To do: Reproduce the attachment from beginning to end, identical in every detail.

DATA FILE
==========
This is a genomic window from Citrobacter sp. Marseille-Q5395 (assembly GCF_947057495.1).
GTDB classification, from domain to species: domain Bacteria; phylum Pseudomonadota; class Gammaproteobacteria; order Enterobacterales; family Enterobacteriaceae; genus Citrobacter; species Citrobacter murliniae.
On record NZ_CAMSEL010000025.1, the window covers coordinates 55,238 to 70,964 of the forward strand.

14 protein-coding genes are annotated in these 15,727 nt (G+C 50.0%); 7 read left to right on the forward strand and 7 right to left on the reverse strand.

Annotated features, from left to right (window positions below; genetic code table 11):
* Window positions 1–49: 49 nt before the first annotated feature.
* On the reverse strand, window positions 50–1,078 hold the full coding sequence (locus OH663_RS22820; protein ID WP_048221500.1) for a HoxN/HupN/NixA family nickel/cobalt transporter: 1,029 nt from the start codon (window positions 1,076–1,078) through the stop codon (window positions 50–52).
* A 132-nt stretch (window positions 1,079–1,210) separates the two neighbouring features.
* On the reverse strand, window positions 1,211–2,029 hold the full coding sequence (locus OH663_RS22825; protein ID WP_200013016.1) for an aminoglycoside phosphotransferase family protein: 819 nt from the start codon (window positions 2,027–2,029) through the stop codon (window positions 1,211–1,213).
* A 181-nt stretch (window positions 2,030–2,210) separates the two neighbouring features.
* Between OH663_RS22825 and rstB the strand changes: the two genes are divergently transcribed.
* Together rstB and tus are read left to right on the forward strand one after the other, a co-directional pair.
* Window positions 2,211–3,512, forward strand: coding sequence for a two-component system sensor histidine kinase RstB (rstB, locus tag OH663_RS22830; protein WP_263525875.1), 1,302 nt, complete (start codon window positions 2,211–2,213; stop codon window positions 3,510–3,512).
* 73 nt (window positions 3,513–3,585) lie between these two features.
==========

This is a genomic window from Citrobacter sp. Marseille-Q5395 (assembly GCF_947057495.1).
GTDB classification, from domain to species: domain Bacteria; phylum Pseudomonadota; class Gammaproteobacteria; order Enterobacterales; family Enterobacteriaceae; genus Citrobacter; species Citrobacter murliniae.
On record NZ_CAMSEL010000025.1, the window covers coordinates 55,238 to 70,964 of the forward strand.

14 protein-coding genes are annotated in these 15,727 nt (G+C 50.0%); 7 read left to right on the forward strand and 7 right to left on the reverse strand.

Annotated features, from left to right (window positions below; genetic code table 11):
* Window positions 1–49: 49 nt before the first annotated feature.
* On the reverse strand, window positions 50–1,078 hold the full coding sequence (locus OH663_RS22820; protein ID WP_048221500.1) for a HoxN/HupN/NixA family nickel/cobalt transporter: 1,029 nt from the start codon (window positions 1,076–1,078) through the stop codon (window positions 50–52).
* A 132-nt stretch (window positions 1,079–1,210) separates the two neighbouring features.
* On the reverse strand, window positions 1,211–2,029 hold the full coding sequence (locus OH663_RS22825; protein ID WP_200013016.1) for an aminoglycoside phosphotransferase family protein: 819 nt from the start codon (window positions 2,027–2,029) through the stop codon (window positions 1,211–1,213).
* A 181-nt stretch (window positions 2,030–2,210) separates the two neighbouring features.
* Between OH663_RS22825 and rstB the strand changes: the two genes are divergently transcribed.
* Together rstB and tus are read left to right on the forward strand one after the other, a co-directional pair.
* Window positions 2,211–3,512, forward strand: coding sequence for a two-component system sensor histidine kinase RstB (rstB, locus tag OH663_RS22830; protein WP_263525875.1), 1,302 nt, complete (start codon window positions 2,211–2,213; stop codon window positions 3,510–3,512).
* 73 nt (window positions 3,513–3,585) lie between these two features.